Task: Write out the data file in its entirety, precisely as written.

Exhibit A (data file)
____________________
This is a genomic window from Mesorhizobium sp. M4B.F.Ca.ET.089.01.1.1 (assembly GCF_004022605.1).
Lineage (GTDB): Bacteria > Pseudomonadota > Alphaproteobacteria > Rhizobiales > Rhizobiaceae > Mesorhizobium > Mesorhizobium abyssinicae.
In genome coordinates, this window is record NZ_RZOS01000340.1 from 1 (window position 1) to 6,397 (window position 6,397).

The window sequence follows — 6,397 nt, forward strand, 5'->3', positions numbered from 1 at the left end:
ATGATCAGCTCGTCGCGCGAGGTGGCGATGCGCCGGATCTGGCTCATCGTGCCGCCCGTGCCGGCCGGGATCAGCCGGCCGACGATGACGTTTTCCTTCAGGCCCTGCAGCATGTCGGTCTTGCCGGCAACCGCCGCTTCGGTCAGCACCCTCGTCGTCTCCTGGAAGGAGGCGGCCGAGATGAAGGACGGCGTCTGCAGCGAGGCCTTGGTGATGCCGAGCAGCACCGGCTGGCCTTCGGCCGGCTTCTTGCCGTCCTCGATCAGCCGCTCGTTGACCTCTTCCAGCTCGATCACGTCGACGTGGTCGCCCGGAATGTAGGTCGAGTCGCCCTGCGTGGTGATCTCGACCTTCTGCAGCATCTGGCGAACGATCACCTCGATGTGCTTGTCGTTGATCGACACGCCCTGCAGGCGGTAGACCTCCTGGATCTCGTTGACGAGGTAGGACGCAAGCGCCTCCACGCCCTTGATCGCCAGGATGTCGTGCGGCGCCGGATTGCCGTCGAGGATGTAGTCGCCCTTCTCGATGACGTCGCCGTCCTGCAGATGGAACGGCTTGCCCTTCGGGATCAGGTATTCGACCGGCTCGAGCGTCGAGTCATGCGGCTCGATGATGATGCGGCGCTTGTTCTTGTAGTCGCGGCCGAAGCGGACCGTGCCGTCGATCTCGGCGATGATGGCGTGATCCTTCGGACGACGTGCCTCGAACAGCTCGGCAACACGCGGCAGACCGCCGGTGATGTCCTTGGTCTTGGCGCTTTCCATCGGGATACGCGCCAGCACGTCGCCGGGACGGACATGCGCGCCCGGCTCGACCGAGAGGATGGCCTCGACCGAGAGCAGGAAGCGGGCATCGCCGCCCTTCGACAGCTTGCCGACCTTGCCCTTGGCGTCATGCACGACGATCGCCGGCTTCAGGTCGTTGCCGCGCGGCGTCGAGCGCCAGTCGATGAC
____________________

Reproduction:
This is a genomic window from Mesorhizobium sp. M4B.F.Ca.ET.089.01.1.1 (assembly GCF_004022605.1).
Lineage (GTDB): Bacteria > Pseudomonadota > Alphaproteobacteria > Rhizobiales > Rhizobiaceae > Mesorhizobium > Mesorhizobium abyssinicae.
In genome coordinates, this window is record NZ_RZOS01000340.1 from 1 (window position 1) to 6,397 (window position 6,397).

The window sequence follows — 6,397 nt, forward strand, 5'->3', positions numbered from 1 at the left end:
ATGATCAGCTCGTCGCGCGAGGTGGCGATGCGCCGGATCTGGCTCATCGTGCCGCCCGTGCCGGCCGGGATCAGCCGGCCGACGATGACGTTTTCCTTCAGGCCCTGCAGCATGTCGGTCTTGCCGGCAACCGCCGCTTCGGTCAGCACCCTCGTCGTCTCCTGGAAGGAGGCGGCCGAGATGAAGGACGGCGTCTGCAGCGAGGCCTTGGTGATGCCGAGCAGCACCGGCTGGCCTTCGGCCGGCTTCTTGCCGTCCTCGATCAGCCGCTCGTTGACCTCTTCCAGCTCGATCACGTCGACGTGGTCGCCCGGAATGTAGGTCGAGTCGCCCTGCGTGGTGATCTCGACCTTCTGCAGCATCTGGCGAACGATCACCTCGATGTGCTTGTCGTTGATCGACACGCCCTGCAGGCGGTAGACCTCCTGGATCTCGTTGACGAGGTAGGACGCAAGCGCCTCCACGCCCTTGATCGCCAGGATGTCGTGCGGCGCCGGATTGCCGTCGAGGATGTAGTCGCCCTTCTCGATGACGTCGCCGTCCTGCAGATGGAACGGCTTGCCCTTCGGGATCAGGTATTCGACCGGCTCGAGCGTCGAGTCATGCGGCTCGATGATGATGCGGCGCTTGTTCTTGTAGTCGCGGCCGAAGCGGACCGTGCCGTCGATCTCGGCGATGATGGCGTGATCCTTCGGACGACGTGCCTCGAACAGCTCGGCAACACGCGGCAGACCGCCGGTGATGTCCTTGGTCTTGGCGCTTTCCATCGGGATACGCGCCAGCACGTCGCCGGGACGGACATGCGCGCCCGGCTCGACCGAGAGGATGGCCTCGACCGAGAGCAGGAAGCGGGCATCGCCGCCCTTCGACAGCTTGCCGACCTTGCCCTTGGCGTCATGCACGACGATCGCCGGCTTCAGGTCGTTGCCGCGCGGCGTCGAGCGCCAGTCGATGAC